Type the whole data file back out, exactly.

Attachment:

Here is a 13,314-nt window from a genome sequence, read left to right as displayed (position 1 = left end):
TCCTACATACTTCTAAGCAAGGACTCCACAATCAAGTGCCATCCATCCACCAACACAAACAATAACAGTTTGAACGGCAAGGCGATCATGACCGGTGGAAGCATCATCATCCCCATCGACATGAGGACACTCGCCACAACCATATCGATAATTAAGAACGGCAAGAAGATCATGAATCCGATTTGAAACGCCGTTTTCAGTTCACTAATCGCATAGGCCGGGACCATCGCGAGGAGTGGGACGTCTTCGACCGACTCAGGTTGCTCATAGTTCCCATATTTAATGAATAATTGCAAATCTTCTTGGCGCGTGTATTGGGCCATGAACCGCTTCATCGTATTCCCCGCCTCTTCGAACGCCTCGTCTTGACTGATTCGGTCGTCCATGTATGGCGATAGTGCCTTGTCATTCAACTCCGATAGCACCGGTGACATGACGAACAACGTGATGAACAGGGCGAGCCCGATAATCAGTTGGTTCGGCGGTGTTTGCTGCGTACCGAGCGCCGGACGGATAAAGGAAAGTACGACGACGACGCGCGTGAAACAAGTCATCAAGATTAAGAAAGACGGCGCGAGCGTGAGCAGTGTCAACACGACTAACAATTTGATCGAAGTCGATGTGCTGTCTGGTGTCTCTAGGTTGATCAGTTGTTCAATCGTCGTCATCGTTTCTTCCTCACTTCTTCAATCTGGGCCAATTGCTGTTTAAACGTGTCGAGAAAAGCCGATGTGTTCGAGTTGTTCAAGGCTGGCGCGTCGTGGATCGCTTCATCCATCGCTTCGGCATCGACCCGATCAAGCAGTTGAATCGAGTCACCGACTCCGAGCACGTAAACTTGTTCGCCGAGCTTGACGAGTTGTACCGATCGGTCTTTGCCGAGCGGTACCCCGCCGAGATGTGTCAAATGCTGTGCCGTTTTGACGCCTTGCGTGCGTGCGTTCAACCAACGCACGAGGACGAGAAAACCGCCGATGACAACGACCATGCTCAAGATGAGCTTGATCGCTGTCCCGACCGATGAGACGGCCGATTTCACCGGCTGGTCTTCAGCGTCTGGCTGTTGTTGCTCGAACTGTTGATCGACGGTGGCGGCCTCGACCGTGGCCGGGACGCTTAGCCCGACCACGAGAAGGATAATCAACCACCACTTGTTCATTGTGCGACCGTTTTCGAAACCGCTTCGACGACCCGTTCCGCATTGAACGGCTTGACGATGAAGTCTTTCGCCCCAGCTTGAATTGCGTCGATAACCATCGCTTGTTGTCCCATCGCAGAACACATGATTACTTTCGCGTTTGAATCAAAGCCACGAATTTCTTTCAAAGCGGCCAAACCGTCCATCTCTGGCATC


Here is a 13,314-nt window from a genome sequence, read left to right as displayed (position 1 = left end):
TCCTACATACTTCTAAGCAAGGACTCCACAATCAAGTGCCATCCATCCACCAACACAAACAATAACAGTTTGAACGGCAAGGCGATCATGACCGGTGGAAGCATCATCATCCCCATCGACATGAGGACACTCGCCACAACCATATCGATAATTAAGAACGGCAAGAAGATCATGAATCCGATTTGAAACGCCGTTTTCAGTTCACTAATCGCATAGGCCGGGACCATCGCGAGGAGTGGGACGTCTTCGACCGACTCAGGTTGCTCATAGTTCCCATATTTAATGAATAATTGCAAATCTTCTTGGCGCGTGTATTGGGCCATGAACCGCTTCATCGTATTCCCCGCCTCTTCGAACGCCTCGTCTTGACTGATTCGGTCGTCCATGTATGGCGATAGTGCCTTGTCATTCAACTCCGATAGCACCGGTGACATGACGAACAACGTGATGAACAGGGCGAGCCCGATAATCAGTTGGTTCGGCGGTGTTTGCTGCGTACCGAGCGCCGGACGGATAAAGGAAAGTACGACGACGACGCGCGTGAAACAAGTCATCAAGATTAAGAAAGACGGCGCGAGCGTGAGCAGTGTCAACACGACTAACAATTTGATCGAAGTCGATGTGCTGTCTGGTGTCTCTAGGTTGATCAGTTGTTCAATCGTCGTCATCGTTTCTTCCTCACTTCTTCAATCTGGGCCAATTGCTGTTTAAACGTGTCGAGAAAAGCCGATGTGTTCGAGTTGTTCAAGGCTGGCGCGTCGTGGATCGCTTCATCCATCGCTTCGGCATCGACCCGATCAAGCAGTTGAATCGAGTCACCGACTCCGAGCACGTAAACTTGTTCGCCGAGCTTGACGAGTTGTACCGATCGGTCTTTGCCGAGCGGTACCCCGCCGAGATGTGTCAAATGCTGTGCCGTTTTGACGCCTTGCGTGCGTGCGTTCAACCAACGCACGAGGACGAGAAAACCGCCGATGACAACGACCATGCTCAAGATGAGCTTGATCGCTGTCCCGACCGATGAGACGGCCGATTTCACCGGCTGGTCTTCAGCGTCTGGCTGTTGTTGCTCGAACTGTTGATCGACGGTGGCGGCCTCGACCGTGGCCGGGACGCTTAGCCCGACCACGAGAAGGATAATCAACCACCACTTGTTCATTGTGCGACCGTTTTCGAAACCGCTTCGACGACCCGTTCCGCATTGAACGGCTTGACGATGAAGTCTTTCGCCCCAGCTTGAATTGCGTCGATAACCATCGCTTGTTGTCCCATCGCAGAACACATGATTACTTTCGCGTTTGAATCAAAGCCACGAATTTCTTTCAAAGCGGCCAAACCGTCCATCTCTGGCATC